Give us your details and we’ll be in touch asap


All Articles

Business Services

Business Tax

Personal tax

Probate and Inheritance Tax


Business Tax  •  Personal tax  •  Tax Planning  •  Tax Relief

Understanding electric car mileage allowances

By RJP LLP on 26 July 2019

Although the tax on company cars has risen steadily over the years, they remain incredibly popular in the UK. According to Car magazine, roughly one in two new cars registered each year is part of a fleet purchase.

A company car is seen as a perk, or a benefit-in-kind, by HMRC and taxed accordingly as if it were extra income. Consequently, many people decide to use their own car and claim a mileage allowance instead.

This article explains the tax implications of using vehicles at work, whether they are petrol or diesel cars or electric/hybrid.


Personally owned cars

If you use your own car for work purposes, you can claim a tax free mileage allowance. This cannot exceed 45p per business mile up to 10,000 miles per tax year and 25p per mile thereafter.

Claiming mileage is relatively straightforward through an expenses claim.


Tax on company cars

When it comes to company cars, the tax payable (classed as a benefit in kind or BIK) is more complicated. The amount of the BIK applying to a company car depends on the CO2 emissions it releases. The more emissions and the higher the car’s value when new, the higher the taxable BIK and hence the tax liability.

Here is a worked example of the tax payable on a company car to illustrate how the calculation is achieved:


Car's initial list price: £20,000

CO2 emissions: 120g/km

Car tax band: 28% - based on level of emissions and cost

Taxable benefit in kind: 28% x 20,000 = £5,600

BIK tax payable by a basic rate taxpayer = £1,120

BIK tax payable by a 40% rate taxpayer = 2,240

From 2020, drivers with diesel company cars will also have to pay a 4% tax surcharge unless their car meets new RDE2 standards.


Electric Vehicles

With effect from 1 September 2018, the official mileage rate for electric company cars is 4 pence per mile. HMRC calls this rate the Advisory Electricity Rate (AER). For example, if an employee travels 8,000 business miles in their fully electric company car, they can receive £320 in mileage for the tax year free of tax or NIC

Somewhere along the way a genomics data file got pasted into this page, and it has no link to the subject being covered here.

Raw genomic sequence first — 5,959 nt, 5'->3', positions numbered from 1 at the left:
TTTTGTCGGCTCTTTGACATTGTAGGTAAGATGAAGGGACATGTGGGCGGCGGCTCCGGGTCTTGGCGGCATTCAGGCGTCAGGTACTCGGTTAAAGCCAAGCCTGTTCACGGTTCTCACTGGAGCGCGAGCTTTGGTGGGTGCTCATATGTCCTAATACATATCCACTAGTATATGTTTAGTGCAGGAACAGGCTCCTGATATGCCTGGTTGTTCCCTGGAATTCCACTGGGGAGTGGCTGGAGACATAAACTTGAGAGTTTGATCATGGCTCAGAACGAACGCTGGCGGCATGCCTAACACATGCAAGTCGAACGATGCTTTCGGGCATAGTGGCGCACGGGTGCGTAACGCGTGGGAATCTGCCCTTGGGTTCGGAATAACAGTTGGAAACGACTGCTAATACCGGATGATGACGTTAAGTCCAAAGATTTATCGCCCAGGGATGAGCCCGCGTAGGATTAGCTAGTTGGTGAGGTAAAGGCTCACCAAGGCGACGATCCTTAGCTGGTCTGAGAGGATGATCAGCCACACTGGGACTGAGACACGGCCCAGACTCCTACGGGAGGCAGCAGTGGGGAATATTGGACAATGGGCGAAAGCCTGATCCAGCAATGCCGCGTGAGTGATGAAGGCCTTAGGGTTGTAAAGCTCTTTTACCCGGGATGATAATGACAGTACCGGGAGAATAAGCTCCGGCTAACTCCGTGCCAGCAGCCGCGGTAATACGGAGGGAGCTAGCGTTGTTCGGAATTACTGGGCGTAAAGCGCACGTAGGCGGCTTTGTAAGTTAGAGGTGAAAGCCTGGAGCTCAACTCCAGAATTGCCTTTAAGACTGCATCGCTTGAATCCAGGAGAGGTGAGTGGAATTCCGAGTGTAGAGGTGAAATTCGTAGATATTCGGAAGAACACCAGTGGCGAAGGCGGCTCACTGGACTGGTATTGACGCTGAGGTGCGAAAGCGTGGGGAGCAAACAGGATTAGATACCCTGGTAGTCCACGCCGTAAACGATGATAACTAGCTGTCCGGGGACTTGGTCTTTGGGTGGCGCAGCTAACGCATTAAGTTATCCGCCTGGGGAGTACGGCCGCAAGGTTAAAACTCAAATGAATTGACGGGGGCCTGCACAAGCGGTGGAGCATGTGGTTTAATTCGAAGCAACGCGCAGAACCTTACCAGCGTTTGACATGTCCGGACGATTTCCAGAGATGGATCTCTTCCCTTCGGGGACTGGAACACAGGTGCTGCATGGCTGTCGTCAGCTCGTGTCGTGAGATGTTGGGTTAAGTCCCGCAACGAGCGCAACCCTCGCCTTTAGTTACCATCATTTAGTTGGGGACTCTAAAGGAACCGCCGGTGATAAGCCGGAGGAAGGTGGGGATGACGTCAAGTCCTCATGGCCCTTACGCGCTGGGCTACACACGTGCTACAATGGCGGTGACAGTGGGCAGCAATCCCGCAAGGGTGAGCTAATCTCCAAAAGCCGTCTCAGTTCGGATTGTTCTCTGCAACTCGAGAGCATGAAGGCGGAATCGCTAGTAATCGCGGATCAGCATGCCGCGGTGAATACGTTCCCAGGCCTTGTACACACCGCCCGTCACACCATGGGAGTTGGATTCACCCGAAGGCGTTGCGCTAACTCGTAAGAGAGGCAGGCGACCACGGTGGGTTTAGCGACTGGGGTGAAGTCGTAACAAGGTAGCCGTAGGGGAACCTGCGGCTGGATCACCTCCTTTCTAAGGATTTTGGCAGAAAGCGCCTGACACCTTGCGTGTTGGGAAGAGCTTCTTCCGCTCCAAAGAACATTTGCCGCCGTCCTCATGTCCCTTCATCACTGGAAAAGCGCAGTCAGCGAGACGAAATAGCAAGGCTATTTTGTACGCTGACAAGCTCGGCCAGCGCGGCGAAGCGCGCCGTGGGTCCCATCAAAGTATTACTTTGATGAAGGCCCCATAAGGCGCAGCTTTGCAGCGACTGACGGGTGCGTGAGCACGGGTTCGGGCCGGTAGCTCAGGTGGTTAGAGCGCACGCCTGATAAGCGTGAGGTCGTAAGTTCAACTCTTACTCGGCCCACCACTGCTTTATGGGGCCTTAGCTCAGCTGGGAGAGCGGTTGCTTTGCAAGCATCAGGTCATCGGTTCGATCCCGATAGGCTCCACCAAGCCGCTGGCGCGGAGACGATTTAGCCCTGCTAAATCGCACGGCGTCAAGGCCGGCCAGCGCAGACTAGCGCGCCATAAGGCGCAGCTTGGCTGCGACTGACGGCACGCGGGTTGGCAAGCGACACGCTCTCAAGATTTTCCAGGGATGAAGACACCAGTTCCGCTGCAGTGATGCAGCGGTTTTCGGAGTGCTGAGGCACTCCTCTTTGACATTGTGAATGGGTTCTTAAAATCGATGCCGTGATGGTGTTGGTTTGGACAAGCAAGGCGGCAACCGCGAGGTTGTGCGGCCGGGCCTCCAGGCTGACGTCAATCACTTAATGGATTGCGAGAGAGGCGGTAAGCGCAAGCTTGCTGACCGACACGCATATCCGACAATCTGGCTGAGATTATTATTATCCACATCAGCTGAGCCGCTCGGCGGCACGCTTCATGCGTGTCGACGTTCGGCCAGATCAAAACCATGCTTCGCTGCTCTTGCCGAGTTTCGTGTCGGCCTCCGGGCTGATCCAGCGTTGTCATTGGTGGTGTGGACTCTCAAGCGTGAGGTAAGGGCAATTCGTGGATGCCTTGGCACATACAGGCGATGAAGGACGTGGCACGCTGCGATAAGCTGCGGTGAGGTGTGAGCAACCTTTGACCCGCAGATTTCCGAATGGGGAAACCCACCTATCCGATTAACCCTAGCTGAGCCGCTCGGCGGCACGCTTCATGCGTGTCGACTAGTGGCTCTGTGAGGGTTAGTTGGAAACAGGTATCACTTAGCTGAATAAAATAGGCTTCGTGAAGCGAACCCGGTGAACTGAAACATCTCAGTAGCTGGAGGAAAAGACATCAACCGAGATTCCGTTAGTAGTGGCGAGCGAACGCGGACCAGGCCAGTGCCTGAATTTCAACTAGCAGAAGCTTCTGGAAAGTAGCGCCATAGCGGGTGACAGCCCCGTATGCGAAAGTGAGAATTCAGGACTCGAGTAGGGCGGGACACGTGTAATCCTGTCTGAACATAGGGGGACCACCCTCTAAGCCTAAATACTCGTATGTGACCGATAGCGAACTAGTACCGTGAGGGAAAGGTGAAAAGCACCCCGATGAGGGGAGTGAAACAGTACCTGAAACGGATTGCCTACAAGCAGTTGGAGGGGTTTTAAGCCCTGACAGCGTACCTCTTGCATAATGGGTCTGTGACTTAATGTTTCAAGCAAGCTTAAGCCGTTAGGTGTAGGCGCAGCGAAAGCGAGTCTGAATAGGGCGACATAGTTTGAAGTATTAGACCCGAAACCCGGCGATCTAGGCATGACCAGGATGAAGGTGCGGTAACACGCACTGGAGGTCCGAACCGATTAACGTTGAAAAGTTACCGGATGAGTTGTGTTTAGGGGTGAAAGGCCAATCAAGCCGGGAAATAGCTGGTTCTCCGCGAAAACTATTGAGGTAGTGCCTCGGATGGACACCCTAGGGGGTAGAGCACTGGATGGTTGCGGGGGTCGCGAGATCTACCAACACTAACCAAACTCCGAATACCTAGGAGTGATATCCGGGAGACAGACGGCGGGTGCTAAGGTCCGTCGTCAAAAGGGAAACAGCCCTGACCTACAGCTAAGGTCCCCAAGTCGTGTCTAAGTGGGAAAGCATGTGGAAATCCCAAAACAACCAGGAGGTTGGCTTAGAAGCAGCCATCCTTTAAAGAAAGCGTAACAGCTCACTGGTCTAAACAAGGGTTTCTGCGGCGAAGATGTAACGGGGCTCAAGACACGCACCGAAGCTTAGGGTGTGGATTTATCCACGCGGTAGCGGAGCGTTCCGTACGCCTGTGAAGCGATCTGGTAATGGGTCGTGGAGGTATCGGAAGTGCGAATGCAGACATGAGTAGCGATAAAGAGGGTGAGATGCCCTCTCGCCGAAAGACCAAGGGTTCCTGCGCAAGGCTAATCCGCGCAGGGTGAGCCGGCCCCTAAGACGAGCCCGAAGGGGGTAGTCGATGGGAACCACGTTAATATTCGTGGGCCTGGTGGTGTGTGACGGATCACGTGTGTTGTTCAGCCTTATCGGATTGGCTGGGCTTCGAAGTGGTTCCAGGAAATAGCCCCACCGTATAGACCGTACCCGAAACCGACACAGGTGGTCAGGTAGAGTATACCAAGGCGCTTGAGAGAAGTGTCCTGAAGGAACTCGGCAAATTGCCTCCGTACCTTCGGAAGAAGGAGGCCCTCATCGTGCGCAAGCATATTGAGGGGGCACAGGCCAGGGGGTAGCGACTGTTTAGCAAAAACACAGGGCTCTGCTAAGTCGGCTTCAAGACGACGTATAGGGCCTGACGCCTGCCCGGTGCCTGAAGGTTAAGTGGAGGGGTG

Some companies have facilities for tax-free charging of electric car batteries at work and this facility can be provided as well as the reimbursement of business mileage using an AFR. It applies to cars that are privately owned and to company cars, provided that the charging facility is located “at or near the workplace” and is available for all employees to use.

Alternatively, HMRC allows employers to use their own mileage rate if certain conditions are met. These are that the business travel cost is more than the recommended rate and the electric cars used are more efficient.  However, if an employer pays a higher rate than the recommended HMRC mileage rates for electric cars (AER), they must be able to prove that the electricity cost per mile is higher. Otherwise, HMRC will treat any excess as taxable and the employer will be required to pay Class 1 National Insurance.

There are currently no specific rates for hybrid cars. HMRC recommends plug-in hybrid and hybrid car drivers use AFRs according to the amount of fuel the engine uses. You should also keep in mind that the HMRC rates don’t consider whether a driver mainly uses the electric motor or petrol engine.

When using a privately owned electric vehicle at work, it is possible to claim for mileage too. These are known as AMAP rates and just like diesel or petrol cars, the amount that can be claimed is 45p per mile tax-free for the first 10,000 business miles. The rate for subsequent miles is 25p per mile.

So if an employee travels 8,000 miles for business purposes in their own fully electric car they could claim 8,000 x 45p = £3,600.  The AMAP rate is higher than the AFR rate because it covers fuel costs as well as running costs such as MOT and repairs.

Overall, this means that although buying an electric car can be expensive in the first place, in the long-term they can be a cheaper alternative to petrol or diesel cars. They will cost less to run, are more environmentally friendly and they are significantly more tax efficient.


Read more articles like this

Holidays are coming to an end for FHL owners

NICs are reduced for employees and the self-employed in 2024 Spring Budget

How will today’s Spring Budget impact you?

Capital allowances rules are updated for mixed partnerships

Higher numbers of HMRC tax enquiries raised

Share this:

All Articles

Business Services

Business Tax

Personal tax

Probate and Inheritance Tax



60 Day Deadline for CGT Returns and Tax Payments

If you sell a property and incur capital gains tax on the transaction, you will need to file a tax return and also pay any tax that is due within 60 days of completion, or penalties will arise. Need help with your property taxes? Talk to us.